Michaela Spružinová, a Czech artist born in Děčín, North Bohemia, forms her work as a critical commentary on contemporary popular culture and its opulent visuals. Singer Beyoncé, rapper Kanye West, tennis player Serena Williams, Kim Kardashian and other stars of modern popular culture are significant sources of inspiration for her. The underbelly of pop culture has also birthed her specific artistic interest in sports, which she grasps with sharp humour and ironic satire.
Michaela has always been interested in the visual self-presentation and self-stylization of pop culture stars, including how their audience. The name of tennis player Serena Williams does not appear in this list by chance. Sport is a common part of popular culture, and its connection to the fashion, entertainment and advertising industries profits all parties involved. This fusion of sport and visual spectacle has had an enormous impact on the formation of people’s personal and collective identities and conceptions of physicality.
Michaela’s work focused on the relationship between sport and shaping of the body with a covid-specific installation for the exhibition Czech Glass Quo Vadis?!, which took place in the autumn of 2021 in Venice, Italy, as part of the international glass festival The Venice Glass Week. For this installation, the artist created several glass objects with sports themes, aptly naming the installation Hot body challenge. She responded to a project of the same name by Kim Kardashian’s personal trainer, who devised a series of exercises for the media star to do at home during the lockdown. Michaela specifies that the exercises were available on Instagram, people could practice them, take pictures and send them to the project’s authors. Michaela commented on her art installation, "My work explores the evolution of body care at home during the Covid-19 pandemic. The 'Hot Body' series of exercises taught by Kim Kardashian’s personal trainer allows you to keep your body sexy even if you can't go to the gym."
Michaela approached the Hot body challenge project in her own original way: she transformed the sports theme of home exercise into the topic of her own work’s nature shifting during the pandemic lockdown - she had to create art at home under improvised conditions without the possibility of renting a large glass furnace. She explains that she tried to compare this altered state with the "intimate activity of exercising at home".
In the installation for the Venice exhibit, the artist incorporated gymnastic rings, a tennis racket titled Serena, a barbell and a Yogi. However, looking for tennis among the sporting activities designed for Kim Kardashian would be a waste of time. According to the author, the connection between tennis and the Hot Body Challenge is rather vague.
Michaela explains, "The tennis racket, titled Serena, is there for a reason because Serena, Beyoncé and Kanye West are friends who make music and create videos that feature Serena." Here we return to the author's pop culture inspiration, to which she adds a personal layer of narrative. In her own words, "I played tennis in elementary school, so I lent my personal story to this project and that way it all fell into place. I liked the visuals, the court, the colourful clay surface, the dress code... that everything was thought out in detail. And I especially liked how the graphics on the racket strings and the grip started to get sophisticated in the 90s. It was a pretty trendy sport at the time, with high standards."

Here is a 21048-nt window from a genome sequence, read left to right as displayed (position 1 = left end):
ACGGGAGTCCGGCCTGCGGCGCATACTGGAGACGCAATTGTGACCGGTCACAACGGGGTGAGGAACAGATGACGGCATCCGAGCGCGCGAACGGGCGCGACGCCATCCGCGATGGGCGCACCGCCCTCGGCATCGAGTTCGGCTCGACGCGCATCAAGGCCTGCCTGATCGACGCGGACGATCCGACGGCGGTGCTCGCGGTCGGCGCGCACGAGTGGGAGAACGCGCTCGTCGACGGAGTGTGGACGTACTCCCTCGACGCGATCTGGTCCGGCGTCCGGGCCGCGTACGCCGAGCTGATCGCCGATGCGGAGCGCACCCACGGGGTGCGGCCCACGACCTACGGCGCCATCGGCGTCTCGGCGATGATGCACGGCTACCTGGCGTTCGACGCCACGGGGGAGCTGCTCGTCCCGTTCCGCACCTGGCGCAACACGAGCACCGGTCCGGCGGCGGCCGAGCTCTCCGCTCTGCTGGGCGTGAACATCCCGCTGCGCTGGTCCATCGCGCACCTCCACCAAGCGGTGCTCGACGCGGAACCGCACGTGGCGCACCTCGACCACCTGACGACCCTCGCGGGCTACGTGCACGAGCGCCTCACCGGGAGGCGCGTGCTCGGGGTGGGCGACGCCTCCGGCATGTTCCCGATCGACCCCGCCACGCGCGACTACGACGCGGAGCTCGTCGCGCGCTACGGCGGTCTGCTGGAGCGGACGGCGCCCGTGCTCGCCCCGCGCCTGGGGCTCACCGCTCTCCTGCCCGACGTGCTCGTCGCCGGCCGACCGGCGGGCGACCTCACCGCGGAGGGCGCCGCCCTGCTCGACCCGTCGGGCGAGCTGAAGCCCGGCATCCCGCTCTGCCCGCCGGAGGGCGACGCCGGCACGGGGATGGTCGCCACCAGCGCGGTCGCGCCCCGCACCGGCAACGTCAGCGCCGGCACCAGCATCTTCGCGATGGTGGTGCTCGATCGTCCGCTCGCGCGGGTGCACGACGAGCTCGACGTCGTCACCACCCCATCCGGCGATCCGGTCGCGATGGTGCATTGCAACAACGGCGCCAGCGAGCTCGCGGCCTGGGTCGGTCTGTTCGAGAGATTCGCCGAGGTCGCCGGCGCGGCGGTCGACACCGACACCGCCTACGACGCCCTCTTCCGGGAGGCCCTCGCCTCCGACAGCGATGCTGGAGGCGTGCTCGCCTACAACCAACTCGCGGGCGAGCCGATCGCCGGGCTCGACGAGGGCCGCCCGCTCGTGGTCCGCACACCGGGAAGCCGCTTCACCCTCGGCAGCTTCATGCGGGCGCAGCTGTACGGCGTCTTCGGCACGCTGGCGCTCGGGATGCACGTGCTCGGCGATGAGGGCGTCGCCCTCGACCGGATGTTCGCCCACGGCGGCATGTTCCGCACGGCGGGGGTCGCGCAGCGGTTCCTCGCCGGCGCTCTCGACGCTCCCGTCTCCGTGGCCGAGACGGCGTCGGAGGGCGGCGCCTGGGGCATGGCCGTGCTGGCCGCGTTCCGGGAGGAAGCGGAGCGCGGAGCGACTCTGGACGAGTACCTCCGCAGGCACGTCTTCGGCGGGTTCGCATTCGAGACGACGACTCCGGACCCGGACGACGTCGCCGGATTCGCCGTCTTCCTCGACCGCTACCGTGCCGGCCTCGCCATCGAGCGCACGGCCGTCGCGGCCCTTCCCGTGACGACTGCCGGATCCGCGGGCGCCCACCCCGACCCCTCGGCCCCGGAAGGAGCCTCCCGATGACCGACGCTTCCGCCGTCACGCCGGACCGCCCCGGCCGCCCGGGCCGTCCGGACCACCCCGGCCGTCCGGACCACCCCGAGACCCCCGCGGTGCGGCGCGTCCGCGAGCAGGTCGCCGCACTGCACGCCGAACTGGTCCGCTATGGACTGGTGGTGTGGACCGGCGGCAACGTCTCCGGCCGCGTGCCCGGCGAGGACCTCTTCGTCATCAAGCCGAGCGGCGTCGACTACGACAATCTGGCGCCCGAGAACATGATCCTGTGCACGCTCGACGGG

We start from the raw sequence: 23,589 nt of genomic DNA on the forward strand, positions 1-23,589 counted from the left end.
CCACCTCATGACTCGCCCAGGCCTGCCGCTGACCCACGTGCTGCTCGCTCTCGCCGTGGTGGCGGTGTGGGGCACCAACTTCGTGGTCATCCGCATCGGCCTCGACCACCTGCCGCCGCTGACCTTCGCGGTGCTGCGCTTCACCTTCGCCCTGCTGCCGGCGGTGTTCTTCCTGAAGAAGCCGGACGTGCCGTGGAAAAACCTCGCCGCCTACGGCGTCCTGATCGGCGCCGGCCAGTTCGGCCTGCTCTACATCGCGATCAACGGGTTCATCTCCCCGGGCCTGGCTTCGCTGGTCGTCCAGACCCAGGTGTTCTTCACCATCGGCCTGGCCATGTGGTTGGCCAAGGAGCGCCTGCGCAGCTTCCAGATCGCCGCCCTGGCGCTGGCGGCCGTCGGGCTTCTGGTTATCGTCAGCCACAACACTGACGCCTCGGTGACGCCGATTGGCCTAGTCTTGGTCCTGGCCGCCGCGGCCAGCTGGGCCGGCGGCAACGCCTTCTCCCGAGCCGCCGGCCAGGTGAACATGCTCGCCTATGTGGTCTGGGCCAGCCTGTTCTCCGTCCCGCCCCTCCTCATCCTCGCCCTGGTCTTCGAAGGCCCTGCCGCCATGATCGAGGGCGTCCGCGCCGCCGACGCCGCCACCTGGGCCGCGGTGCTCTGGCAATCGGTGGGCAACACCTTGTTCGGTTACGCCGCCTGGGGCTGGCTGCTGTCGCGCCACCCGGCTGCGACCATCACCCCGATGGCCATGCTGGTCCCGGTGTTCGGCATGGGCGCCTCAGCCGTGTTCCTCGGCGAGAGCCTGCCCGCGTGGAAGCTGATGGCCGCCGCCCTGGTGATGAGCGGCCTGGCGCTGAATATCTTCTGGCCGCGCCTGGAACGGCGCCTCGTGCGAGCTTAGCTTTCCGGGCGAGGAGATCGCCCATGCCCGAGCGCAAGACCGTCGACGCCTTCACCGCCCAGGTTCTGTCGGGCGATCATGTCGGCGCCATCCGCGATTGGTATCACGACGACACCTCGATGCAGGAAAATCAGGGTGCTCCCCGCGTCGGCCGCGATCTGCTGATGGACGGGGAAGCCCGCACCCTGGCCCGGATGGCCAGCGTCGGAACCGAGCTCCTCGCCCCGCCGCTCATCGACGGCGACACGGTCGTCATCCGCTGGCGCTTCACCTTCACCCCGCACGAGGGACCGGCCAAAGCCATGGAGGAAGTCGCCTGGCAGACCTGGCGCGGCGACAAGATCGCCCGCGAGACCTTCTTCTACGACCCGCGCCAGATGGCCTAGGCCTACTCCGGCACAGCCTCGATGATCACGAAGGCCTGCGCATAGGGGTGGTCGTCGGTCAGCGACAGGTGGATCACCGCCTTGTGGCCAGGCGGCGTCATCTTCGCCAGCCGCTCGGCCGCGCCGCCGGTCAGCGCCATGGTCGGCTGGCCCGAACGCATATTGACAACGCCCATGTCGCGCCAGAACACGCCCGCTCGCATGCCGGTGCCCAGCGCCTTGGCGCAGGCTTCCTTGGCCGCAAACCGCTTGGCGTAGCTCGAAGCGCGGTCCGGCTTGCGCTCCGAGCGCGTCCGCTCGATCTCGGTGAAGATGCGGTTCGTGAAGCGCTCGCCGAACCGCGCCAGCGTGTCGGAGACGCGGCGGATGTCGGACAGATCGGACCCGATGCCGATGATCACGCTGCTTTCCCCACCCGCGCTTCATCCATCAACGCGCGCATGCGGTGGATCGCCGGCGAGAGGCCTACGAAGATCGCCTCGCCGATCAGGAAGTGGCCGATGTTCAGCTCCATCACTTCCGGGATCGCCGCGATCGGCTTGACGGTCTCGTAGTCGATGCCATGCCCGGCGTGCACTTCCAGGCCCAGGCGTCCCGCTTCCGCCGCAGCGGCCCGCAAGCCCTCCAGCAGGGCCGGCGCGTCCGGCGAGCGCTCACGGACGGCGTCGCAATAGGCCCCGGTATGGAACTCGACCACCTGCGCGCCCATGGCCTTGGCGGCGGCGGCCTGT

These art pieces are made of glass, using a unique technique of drawn glass threads. Michaela works with the glass threads as a kind of weave or mesh, sewing them together with coloured wire. Michaela leaves the hanging glass objects to fuse in the kiln. The resulting product is extremely visually captivating, but above all, it is extremely demanding in terms of craftsmanship, preparation and overall time investment. The slowness and complexity of the artistic process are one of the key strengths of her work. She works exclusively with recycled glass, which - although not perfect in appearance - corresponds exactly to her idea of the final product’s resulting qualities. The material’s imperfection is an important aspect of her work. However, it is not only about the imperfection of the material, but also, in the context of sports themes, about the imperfection of the body, a topic that the artist has been dealing with in her projects for a long time.
When Michaela Spružinová won the International Glass Biennial in Dublin, Ireland, this May, she posted a message on Instagram that underlines the theme of (not just physical) perfection and imperfection. In the message, she said, "Stay sustainable, don't be spoiled too much and don't waste your time with something what you cannot have."
Michaela Spružinová (1983) is an intermedia artist who currently teaches at the Glass Design Atelier at Tomas Bata University in Zlín, Czech Republic. She graduated from the Secondary School of Art and Design in Kamenický Šenov, then studied at Ilja Bílek’s Atelier of Glass at the Faculty of Arts of the University of Jan Evangelista Purkyně in Ústí nad Labem, where she studied Curatorial Studies. She has exhibited in the Czech Republic and abroad, where she has recently enjoyed considerable success.